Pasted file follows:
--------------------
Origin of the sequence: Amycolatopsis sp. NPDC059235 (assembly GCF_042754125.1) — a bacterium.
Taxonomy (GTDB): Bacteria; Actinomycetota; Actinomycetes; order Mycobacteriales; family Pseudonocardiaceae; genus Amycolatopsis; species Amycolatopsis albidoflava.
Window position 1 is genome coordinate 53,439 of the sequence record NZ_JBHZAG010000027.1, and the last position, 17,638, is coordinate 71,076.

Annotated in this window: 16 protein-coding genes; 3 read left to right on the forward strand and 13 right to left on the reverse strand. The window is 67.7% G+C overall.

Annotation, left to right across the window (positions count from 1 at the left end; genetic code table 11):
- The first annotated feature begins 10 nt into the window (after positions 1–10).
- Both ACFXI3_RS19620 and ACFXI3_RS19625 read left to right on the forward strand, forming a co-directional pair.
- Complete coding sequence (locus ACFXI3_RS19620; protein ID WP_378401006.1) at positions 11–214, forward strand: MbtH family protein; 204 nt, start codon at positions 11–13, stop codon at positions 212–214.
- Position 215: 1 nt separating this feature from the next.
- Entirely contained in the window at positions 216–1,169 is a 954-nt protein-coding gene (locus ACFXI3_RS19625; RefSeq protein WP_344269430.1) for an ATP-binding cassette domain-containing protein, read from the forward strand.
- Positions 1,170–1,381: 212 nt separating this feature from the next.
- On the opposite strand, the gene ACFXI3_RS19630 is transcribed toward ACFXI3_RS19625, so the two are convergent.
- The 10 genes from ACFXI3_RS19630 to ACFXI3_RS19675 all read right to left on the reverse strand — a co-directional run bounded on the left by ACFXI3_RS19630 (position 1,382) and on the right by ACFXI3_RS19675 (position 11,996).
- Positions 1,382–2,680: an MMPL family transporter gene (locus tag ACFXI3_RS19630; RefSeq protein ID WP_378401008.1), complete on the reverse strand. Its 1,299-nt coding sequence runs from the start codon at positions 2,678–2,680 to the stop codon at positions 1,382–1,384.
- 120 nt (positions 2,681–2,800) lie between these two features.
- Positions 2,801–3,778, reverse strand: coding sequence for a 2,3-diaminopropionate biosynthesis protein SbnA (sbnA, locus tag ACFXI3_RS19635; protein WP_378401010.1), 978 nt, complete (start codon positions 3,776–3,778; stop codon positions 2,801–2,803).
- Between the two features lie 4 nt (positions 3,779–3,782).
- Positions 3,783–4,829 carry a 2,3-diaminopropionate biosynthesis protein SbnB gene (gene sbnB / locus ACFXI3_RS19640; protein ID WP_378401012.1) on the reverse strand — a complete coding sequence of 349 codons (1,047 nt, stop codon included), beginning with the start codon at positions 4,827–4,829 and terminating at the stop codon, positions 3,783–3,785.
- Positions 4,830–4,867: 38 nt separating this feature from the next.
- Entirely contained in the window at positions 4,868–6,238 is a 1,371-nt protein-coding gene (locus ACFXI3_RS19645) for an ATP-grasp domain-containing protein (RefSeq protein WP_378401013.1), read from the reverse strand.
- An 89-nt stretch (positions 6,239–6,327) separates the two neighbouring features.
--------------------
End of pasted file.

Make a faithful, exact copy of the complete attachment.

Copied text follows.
Origin of the sequence: Amycolatopsis sp. NPDC059235 (assembly GCF_042754125.1) — a bacterium.
Taxonomy (GTDB): Bacteria; Actinomycetota; Actinomycetes; order Mycobacteriales; family Pseudonocardiaceae; genus Amycolatopsis; species Amycolatopsis albidoflava.
Window position 1 is genome coordinate 53,439 of the sequence record NZ_JBHZAG010000027.1, and the last position, 17,638, is coordinate 71,076.

Annotated in this window: 16 protein-coding genes; 3 read left to right on the forward strand and 13 right to left on the reverse strand. The window is 67.7% G+C overall.

Annotation, left to right across the window (positions count from 1 at the left end; genetic code table 11):
- The first annotated feature begins 10 nt into the window (after positions 1–10).
- Both ACFXI3_RS19620 and ACFXI3_RS19625 read left to right on the forward strand, forming a co-directional pair.
- Complete coding sequence (locus ACFXI3_RS19620; protein ID WP_378401006.1) at positions 11–214, forward strand: MbtH family protein; 204 nt, start codon at positions 11–13, stop codon at positions 212–214.
- Position 215: 1 nt separating this feature from the next.
- Entirely contained in the window at positions 216–1,169 is a 954-nt protein-coding gene (locus ACFXI3_RS19625; RefSeq protein WP_344269430.1) for an ATP-binding cassette domain-containing protein, read from the forward strand.
- Positions 1,170–1,381: 212 nt separating this feature from the next.
- On the opposite strand, the gene ACFXI3_RS19630 is transcribed toward ACFXI3_RS19625, so the two are convergent.
- The 10 genes from ACFXI3_RS19630 to ACFXI3_RS19675 all read right to left on the reverse strand — a co-directional run bounded on the left by ACFXI3_RS19630 (position 1,382) and on the right by ACFXI3_RS19675 (position 11,996).
- Positions 1,382–2,680: an MMPL family transporter gene (locus tag ACFXI3_RS19630; RefSeq protein ID WP_378401008.1), complete on the reverse strand. Its 1,299-nt coding sequence runs from the start codon at positions 2,678–2,680 to the stop codon at positions 1,382–1,384.
- 120 nt (positions 2,681–2,800) lie between these two features.
- Positions 2,801–3,778, reverse strand: coding sequence for a 2,3-diaminopropionate biosynthesis protein SbnA (sbnA, locus tag ACFXI3_RS19635; protein WP_378401010.1), 978 nt, complete (start codon positions 3,776–3,778; stop codon positions 2,801–2,803).
- Between the two features lie 4 nt (positions 3,779–3,782).
- Positions 3,783–4,829 carry a 2,3-diaminopropionate biosynthesis protein SbnB gene (gene sbnB / locus ACFXI3_RS19640; protein ID WP_378401012.1) on the reverse strand — a complete coding sequence of 349 codons (1,047 nt, stop codon included), beginning with the start codon at positions 4,827–4,829 and terminating at the stop codon, positions 3,783–3,785.
- Positions 4,830–4,867: 38 nt separating this feature from the next.
- Entirely contained in the window at positions 4,868–6,238 is a 1,371-nt protein-coding gene (locus ACFXI3_RS19645) for an ATP-grasp domain-containing protein (RefSeq protein WP_378401013.1), read from the reverse strand.
- An 89-nt stretch (positions 6,239–6,327) separates the two neighbouring features.